Who knew they could take photographs in the 1840s?

Who knew they could take photographs in the 1840s? Not me, that’s for sure!

Maine Photography gives us a fascinating look – literally, with lots of photos – of the evolution of picture taking. No selfies back then! Lucky them!

Maine Photography

Published by Down East Books and written by Libby Bichof, an associate professor of history at USM, Susan Danley, a curator of art exhibits, and Earle Shettleworth, our state historian, the book gets deep into the history of photography, featuring short biographies of outstanding photographers through the ages.

But it’s the photos that captivated me and I lingered over many, starting with the cover photo, a haunting image of a Maine forest in the fog, by Eliot Porter. As Steve Bromage, Executive Director of the Maine Historical Society, noted in his introduction, “When Louis Daguerre demonstrated his new invention in 1839, it changed the nature of visual representation forever. Ever since, photography has captivated audiences and transformed how we see, experience, explore, and imagine our world.” Indeed.

“Over the past two centuries,” wrote Bromage, “this state had produced vibrant and varied communities of photographers – mean and women, local and ‘from away,’ professionally trained and self-taught – all working to make a living and working to make art.”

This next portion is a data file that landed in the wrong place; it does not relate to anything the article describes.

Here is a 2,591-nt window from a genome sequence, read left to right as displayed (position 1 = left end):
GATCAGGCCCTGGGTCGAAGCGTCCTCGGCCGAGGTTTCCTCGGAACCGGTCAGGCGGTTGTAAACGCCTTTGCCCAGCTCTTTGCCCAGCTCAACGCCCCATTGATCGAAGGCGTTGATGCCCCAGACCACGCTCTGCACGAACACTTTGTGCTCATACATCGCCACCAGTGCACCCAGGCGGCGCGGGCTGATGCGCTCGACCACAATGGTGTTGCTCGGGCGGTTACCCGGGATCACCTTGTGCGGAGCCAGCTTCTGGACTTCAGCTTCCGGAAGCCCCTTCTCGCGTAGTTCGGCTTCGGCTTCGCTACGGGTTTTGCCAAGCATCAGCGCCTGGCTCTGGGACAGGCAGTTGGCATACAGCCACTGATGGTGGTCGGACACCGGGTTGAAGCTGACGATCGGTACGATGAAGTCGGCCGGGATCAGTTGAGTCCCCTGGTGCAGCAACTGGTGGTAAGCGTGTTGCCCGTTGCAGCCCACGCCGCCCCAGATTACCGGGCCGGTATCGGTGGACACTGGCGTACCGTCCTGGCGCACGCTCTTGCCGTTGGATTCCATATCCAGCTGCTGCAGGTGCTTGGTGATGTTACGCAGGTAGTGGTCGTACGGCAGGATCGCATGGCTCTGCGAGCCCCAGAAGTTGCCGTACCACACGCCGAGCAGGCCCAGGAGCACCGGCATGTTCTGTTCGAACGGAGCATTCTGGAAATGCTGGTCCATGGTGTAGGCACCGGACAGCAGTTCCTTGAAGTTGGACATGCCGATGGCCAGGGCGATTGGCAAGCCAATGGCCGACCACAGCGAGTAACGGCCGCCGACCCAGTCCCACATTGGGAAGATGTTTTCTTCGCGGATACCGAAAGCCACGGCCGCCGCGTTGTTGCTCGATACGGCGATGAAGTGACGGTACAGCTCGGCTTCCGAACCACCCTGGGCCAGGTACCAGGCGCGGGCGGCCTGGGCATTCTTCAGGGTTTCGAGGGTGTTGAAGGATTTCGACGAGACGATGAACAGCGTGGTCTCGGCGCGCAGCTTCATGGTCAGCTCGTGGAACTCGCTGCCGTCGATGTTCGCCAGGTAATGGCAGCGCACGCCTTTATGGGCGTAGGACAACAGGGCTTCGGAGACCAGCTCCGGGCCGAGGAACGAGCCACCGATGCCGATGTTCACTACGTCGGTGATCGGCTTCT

Each of the authors present separate and significant parts of this story. I especially enjoyed Shettleworth’s examination of Maine’s role in the Civil War, and the growth of coastal and mountain resorts. Bischof focuses on the emergency of women photographers, and I particularly enjoyed the photos of farm and industrial workers. Danley, who once worked as art historian at the Portland Museum of Art, one of my favorite places, takes us from the establishment of the Portland Camera Club to more recent activities at the Maine Photographic Workshops.

This week, I took Maine Photography up to our town library to share with friends and neighbors. Really, that’s what photography has been – and is – all about. So I send a special thank you to the publisher and authors – and all those great photographers – for sharing their artistry with us.

 

George Smith

About George Smith

George stepped down at the end of 2010 after 18 years as the executive director of the Sportsman’s Alliance of Maine to write full time. He writes a weekly editorial page column in the Kennebec Journal and Waterville Morning Sentinel, a weekly travel column in those same newspapers (with his wife Linda), monthly columns in The Maine Sportsman magazine, two outdoor news blogs (one on his website, georgesmithmaine.com, and one on the website of the Bangor Daily News), and special columns for many publications and newsletters. Islandport Press published a book of George's favorite columns, "A Life Lived Outdoors" in 2014. In 2014, George also won a Maine Press Association award for writing the state's bet sports blog. In 2016, Down East Books published George's book, Maine Sporting Camps, and Islandport Press published George and his wife Linda's travel book, Take It From ME, about their favorite Maine inns and restaurants.